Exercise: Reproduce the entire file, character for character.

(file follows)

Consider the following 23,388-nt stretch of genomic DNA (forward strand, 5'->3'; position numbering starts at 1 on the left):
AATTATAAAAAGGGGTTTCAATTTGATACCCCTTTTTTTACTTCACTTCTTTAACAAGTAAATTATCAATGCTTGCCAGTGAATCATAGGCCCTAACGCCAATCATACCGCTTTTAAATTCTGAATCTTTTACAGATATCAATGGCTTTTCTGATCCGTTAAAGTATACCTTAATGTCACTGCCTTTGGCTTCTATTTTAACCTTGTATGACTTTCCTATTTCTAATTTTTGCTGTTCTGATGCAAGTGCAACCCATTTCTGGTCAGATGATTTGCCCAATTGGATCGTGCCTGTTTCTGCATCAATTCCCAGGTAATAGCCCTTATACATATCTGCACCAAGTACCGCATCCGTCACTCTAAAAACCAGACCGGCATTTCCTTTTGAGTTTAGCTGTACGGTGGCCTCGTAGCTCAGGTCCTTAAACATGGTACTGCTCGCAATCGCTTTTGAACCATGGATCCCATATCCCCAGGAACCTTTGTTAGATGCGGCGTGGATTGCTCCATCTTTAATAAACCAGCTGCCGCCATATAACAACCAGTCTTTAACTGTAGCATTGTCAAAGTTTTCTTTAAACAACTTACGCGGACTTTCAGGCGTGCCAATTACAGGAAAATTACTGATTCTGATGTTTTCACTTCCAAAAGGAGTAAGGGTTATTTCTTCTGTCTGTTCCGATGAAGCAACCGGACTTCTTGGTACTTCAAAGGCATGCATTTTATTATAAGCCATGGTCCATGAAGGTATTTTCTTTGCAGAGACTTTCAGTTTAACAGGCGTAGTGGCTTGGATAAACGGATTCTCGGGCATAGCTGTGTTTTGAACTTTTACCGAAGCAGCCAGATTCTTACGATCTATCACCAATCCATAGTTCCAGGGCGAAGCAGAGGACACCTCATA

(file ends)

Consider the following 23,388-nt stretch of genomic DNA (forward strand, 5'->3'; position numbering starts at 1 on the left):
AATTATAAAAAGGGGTTTCAATTTGATACCCCTTTTTTTACTTCACTTCTTTAACAAGTAAATTATCAATGCTTGCCAGTGAATCATAGGCCCTAACGCCAATCATACCGCTTTTAAATTCTGAATCTTTTACAGATATCAATGGCTTTTCTGATCCGTTAAAGTATACCTTAATGTCACTGCCTTTGGCTTCTATTTTAACCTTGTATGACTTTCCTATTTCTAATTTTTGCTGTTCTGATGCAAGTGCAACCCATTTCTGGTCAGATGATTTGCCCAATTGGATCGTGCCTGTTTCTGCATCAATTCCCAGGTAATAGCCCTTATACATATCTGCACCAAGTACCGCATCCGTCACTCTAAAAACCAGACCGGCATTTCCTTTTGAGTTTAGCTGTACGGTGGCCTCGTAGCTCAGGTCCTTAAACATGGTACTGCTCGCAATCGCTTTTGAACCATGGATCCCATATCCCCAGGAACCTTTGTTAGATGCGGCGTGGATTGCTCCATCTTTAATAAACCAGCTGCCGCCATATAACAACCAGTCTTTAACTGTAGCATTGTCAAAGTTTTCTTTAAACAACTTACGCGGACTTTCAGGCGTGCCAATTACAGGAAAATTACTGATTCTGATGTTTTCACTTCCAAAAGGAGTAAGGGTTATTTCTTCTGTCTGTTCCGATGAAGCAACCGGACTTCTTGGTACTTCAAAGGCATGCATTTTATTATAAGCCATGGTCCATGAAGGTATTTTCTTTGCAGAGACTTTCAGTTTAACAGGCGTAGTGGCTTGGATAAACGGATTCTCGGGCATAGCTGTGTTTTGAACTTTTACCGAAGCAGCCAGATTCTTACGATCTATCACCAATCCATAGTTCCAGGGCGAAGCAGAGGACACCTCATA